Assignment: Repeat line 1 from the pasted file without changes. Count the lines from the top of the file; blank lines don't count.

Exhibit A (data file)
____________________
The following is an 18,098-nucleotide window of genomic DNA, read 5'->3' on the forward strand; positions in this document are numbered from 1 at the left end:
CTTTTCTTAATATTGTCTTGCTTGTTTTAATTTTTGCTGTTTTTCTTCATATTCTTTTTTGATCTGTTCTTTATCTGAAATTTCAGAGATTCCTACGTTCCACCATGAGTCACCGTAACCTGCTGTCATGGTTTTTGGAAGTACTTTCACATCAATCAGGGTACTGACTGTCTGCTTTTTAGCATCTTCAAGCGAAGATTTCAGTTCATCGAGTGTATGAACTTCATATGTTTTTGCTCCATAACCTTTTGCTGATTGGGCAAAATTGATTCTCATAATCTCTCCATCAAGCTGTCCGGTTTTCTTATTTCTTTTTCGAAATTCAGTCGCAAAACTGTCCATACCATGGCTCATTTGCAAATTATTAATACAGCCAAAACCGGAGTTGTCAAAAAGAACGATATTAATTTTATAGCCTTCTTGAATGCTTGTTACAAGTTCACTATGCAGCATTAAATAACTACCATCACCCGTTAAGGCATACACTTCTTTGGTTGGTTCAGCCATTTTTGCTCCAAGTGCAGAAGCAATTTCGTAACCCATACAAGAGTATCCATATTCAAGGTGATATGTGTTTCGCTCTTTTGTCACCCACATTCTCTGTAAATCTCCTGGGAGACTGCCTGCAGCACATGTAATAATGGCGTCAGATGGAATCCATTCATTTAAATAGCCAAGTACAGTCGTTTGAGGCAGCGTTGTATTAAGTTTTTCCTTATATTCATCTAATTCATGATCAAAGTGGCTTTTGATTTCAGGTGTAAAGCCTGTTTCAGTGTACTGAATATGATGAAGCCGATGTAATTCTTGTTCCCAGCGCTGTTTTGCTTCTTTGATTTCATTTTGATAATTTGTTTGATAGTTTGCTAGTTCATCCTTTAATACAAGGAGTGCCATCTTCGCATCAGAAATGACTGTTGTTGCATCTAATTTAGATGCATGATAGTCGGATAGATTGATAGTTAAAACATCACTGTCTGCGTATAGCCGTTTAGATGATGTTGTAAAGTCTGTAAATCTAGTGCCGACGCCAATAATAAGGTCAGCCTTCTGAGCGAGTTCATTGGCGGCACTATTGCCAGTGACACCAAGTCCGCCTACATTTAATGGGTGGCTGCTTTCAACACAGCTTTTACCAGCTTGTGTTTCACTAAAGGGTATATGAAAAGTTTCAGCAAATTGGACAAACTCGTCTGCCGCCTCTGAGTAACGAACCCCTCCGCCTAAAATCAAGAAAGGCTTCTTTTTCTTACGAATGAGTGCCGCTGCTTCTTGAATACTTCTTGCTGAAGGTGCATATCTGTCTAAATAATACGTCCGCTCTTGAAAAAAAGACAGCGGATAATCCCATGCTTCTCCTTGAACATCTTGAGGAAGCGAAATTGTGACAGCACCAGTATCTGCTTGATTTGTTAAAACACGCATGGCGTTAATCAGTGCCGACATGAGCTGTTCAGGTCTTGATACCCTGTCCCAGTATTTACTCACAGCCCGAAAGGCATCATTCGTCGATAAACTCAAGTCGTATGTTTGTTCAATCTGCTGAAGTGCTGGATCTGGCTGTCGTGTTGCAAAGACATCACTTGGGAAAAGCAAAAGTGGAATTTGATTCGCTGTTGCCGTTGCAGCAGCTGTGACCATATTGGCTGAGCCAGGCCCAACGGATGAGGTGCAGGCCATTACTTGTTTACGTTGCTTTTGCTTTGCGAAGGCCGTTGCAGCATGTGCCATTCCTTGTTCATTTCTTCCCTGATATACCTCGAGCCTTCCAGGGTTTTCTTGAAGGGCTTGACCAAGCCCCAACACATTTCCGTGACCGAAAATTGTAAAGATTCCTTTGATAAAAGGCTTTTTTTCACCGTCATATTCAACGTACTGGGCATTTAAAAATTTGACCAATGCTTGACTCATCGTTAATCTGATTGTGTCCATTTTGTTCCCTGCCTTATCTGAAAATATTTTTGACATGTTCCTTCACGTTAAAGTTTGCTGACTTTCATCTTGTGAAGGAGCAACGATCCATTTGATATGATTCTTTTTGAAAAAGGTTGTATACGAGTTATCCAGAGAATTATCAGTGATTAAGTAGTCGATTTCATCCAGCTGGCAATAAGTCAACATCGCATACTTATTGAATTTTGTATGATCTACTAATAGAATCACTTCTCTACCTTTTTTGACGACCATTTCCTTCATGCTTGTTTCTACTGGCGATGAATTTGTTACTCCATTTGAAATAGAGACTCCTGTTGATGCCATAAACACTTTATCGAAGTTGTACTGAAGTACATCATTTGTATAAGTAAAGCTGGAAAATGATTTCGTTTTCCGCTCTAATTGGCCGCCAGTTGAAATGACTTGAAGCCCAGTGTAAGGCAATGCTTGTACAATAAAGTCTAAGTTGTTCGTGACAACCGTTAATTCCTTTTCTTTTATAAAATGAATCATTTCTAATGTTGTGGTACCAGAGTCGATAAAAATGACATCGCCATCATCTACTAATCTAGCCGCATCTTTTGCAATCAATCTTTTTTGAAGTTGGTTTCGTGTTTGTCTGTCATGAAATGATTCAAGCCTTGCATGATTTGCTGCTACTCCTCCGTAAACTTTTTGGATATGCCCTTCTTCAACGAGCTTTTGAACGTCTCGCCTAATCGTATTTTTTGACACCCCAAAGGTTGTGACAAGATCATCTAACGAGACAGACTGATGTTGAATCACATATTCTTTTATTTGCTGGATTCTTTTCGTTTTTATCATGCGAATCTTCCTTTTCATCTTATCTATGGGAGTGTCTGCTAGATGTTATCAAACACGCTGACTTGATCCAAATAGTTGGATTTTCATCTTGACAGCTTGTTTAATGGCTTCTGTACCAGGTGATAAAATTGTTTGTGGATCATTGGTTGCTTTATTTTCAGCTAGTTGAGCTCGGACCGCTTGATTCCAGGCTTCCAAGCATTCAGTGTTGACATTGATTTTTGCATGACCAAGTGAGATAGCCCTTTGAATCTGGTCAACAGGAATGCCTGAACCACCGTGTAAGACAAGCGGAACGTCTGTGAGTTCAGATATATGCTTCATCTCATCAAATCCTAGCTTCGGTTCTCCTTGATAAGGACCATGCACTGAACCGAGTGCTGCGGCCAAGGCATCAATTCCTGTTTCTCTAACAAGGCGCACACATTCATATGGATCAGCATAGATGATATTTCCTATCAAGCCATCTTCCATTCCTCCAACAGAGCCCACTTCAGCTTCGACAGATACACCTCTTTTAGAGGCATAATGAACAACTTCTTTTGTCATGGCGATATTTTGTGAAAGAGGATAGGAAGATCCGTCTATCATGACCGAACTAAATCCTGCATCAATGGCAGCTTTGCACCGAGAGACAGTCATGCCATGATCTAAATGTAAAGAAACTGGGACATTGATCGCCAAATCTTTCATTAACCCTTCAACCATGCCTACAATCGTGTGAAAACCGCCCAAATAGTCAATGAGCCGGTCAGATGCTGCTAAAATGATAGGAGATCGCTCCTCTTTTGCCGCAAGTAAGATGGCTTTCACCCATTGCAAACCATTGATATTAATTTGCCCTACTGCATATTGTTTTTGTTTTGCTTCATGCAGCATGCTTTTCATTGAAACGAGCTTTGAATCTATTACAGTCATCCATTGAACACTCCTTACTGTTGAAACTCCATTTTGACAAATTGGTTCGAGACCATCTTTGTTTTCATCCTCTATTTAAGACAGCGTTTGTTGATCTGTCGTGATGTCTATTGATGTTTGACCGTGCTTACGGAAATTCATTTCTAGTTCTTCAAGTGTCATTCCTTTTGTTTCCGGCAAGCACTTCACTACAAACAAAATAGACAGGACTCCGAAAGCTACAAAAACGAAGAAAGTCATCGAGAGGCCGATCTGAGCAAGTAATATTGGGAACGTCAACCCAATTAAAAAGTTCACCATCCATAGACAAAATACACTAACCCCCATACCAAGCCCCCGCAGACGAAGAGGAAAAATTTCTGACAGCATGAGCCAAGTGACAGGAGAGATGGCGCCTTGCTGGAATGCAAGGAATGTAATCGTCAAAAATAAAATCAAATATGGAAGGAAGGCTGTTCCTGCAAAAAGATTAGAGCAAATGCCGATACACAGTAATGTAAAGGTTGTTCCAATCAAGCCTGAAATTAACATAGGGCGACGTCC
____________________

The following is an 18,098-nucleotide window of genomic DNA, read 5'->3' on the forward strand; positions in this document are numbered from 1 at the left end: